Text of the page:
Gestational Surrogacy

Lesson 2 of 7

Who Typically Benefits from Using a Gestational Carrier

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Wide Variety of Intended Parents

A wide spectrum of intended parents benefit from gestational surrogacy. This can include people:

  • With an underlying fertility challenge
  • With uterine challenges possibly related to a “thin uterine lining”, scarring from a previous treatment (e.g. a D&C), Asherman’s syndrome, or who’ve undergone a hysterectomy
  • Who’ve experienced multiple miscarriages or losses
  • Suffering from a condition (e.g. cardiac, renal) where carrying a pregnancy could prove unhealthy or dangerous
  • Who are part of a same-sex male couple or cis-gender men trying to build a family alone

The largest studies out of Canada, including 333 surrogacies, showed no difference in success based upon the intended parents underlying diagnosis or reasons for using a surrogate.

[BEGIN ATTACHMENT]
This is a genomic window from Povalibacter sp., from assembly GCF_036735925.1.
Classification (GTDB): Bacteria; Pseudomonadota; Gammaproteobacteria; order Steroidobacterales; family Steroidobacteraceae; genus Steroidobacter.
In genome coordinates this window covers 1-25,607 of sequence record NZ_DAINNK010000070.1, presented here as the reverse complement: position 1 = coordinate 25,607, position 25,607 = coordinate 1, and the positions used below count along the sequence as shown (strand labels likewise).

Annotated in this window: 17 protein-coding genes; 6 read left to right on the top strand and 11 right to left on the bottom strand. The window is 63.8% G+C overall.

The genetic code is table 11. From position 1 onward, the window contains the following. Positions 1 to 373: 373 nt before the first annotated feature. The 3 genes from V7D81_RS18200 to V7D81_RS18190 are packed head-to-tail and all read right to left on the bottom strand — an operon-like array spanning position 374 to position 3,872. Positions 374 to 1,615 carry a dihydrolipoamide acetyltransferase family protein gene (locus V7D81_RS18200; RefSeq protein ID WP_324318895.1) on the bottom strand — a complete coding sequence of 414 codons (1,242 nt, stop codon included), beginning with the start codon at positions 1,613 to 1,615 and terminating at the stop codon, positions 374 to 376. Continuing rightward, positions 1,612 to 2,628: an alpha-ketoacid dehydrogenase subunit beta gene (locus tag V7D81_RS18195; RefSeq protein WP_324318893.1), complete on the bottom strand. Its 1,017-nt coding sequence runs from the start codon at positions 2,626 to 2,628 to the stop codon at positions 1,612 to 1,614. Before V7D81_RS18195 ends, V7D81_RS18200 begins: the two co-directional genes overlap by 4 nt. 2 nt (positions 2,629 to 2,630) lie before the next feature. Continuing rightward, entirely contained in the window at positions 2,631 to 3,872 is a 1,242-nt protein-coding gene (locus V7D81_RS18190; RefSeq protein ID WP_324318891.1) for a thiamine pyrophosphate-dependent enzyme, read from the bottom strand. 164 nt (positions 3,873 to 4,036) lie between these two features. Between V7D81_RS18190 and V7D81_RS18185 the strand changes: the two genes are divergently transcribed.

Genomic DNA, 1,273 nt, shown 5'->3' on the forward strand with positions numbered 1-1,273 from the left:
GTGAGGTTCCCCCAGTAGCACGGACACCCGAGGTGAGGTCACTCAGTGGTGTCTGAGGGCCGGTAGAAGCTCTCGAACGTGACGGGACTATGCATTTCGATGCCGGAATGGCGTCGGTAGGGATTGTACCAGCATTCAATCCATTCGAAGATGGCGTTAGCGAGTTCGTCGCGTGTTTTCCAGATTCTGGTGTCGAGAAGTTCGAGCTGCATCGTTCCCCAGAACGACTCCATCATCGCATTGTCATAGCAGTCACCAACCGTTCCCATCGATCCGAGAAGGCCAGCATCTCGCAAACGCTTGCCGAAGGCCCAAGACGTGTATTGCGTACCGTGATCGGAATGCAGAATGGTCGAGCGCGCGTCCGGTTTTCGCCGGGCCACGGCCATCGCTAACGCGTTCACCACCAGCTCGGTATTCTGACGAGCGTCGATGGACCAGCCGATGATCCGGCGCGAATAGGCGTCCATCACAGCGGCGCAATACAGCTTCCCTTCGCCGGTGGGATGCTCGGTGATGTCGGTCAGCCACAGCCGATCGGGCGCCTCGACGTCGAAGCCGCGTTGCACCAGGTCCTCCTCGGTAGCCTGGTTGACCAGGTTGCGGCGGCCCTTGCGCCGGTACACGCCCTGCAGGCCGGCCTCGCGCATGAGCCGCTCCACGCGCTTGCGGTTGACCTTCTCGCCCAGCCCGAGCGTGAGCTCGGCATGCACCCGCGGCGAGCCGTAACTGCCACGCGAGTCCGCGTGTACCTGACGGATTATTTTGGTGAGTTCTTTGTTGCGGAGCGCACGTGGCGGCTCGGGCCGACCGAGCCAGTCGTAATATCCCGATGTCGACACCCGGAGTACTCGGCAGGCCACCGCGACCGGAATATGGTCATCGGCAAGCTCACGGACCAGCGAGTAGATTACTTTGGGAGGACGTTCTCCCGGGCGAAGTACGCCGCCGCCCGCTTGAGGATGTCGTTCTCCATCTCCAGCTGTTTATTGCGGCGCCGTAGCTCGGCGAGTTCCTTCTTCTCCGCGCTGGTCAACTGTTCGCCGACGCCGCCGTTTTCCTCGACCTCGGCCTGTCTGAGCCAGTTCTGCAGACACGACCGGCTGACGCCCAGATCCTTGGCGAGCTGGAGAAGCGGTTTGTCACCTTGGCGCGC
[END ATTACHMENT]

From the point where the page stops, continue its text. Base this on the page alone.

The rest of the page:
Ages

Intended parents using gestational surrogacy range in age, as you can see from the data below.

A common misconception is that intended parents are almost all over the age of 40. While a higher percentage are over 40 compared with the population undergoing IVF, it still represents the minority.

Previous Cycles

One common refrain from intended parents is that they felt it “premature” for their doctor to surface the idea of pursuing gestational surrogacy.

The reality is the majority of intended parents begin gestational surrogacy after one-or-fewer previous IVF cycles. Many doctors say their ability to correctly discern if a gestational carrier is ultimately needed typically comes early on in the treatment process, often before patients are ready to have the discussion.

Use of Donor Eggs

As we alluded to earlier on, nearly half of all gestational surrogacies also include the use of donor eggs. As we shared, this drives high rates of success, but also steps up (in many countries) the cost and logistical work required to streamline a process. You can see our dedicated course on egg donation here.